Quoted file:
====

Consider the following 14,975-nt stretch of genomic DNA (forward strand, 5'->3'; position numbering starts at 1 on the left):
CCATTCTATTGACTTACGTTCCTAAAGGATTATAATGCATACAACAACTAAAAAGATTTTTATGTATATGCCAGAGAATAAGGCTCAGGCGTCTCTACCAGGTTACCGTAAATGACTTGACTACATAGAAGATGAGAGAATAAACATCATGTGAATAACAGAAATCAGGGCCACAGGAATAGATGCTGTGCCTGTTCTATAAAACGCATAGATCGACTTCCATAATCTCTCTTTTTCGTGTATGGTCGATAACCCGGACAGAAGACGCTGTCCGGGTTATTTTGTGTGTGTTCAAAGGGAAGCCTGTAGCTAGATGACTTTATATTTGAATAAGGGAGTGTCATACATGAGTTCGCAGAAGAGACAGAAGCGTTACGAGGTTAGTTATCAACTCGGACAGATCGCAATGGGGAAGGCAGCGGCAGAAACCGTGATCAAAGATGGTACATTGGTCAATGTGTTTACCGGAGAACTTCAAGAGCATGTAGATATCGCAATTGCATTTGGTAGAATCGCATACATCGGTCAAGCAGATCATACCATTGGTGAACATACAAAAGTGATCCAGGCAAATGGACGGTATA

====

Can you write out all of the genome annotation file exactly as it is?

Consider the following 14,975-nt stretch of genomic DNA (forward strand, 5'->3'; position numbering starts at 1 on the left):
CCATTCTATTGACTTACGTTCCTAAAGGATTATAATGCATACAACAACTAAAAAGATTTTTATGTATATGCCAGAGAATAAGGCTCAGGCGTCTCTACCAGGTTACCGTAAATGACTTGACTACATAGAAGATGAGAGAATAAACATCATGTGAATAACAGAAATCAGGGCCACAGGAATAGATGCTGTGCCTGTTCTATAAAACGCATAGATCGACTTCCATAATCTCTCTTTTTCGTGTATGGTCGATAACCCGGACAGAAGACGCTGTCCGGGTTATTTTGTGTGTGTTCAAAGGGAAGCCTGTAGCTAGATGACTTTATATTTGAATAAGGGAGTGTCATACATGAGTTCGCAGAAGAGACAGAAGCGTTACGAGGTTAGTTATCAACTCGGACAGATCGCAATGGGGAAGGCAGCGGCAGAAACCGTGATCAAAGATGGTACATTGGTCAATGTGTTTACCGGAGAACTTCAAGAGCATGTAGATATCGCAATTGCATTTGGTAGAATCGCATACATCGGTCAAGCAGATCATACCATTGGTGAACATACAAAAGTGATCCAGGCAAATGGACGGTATA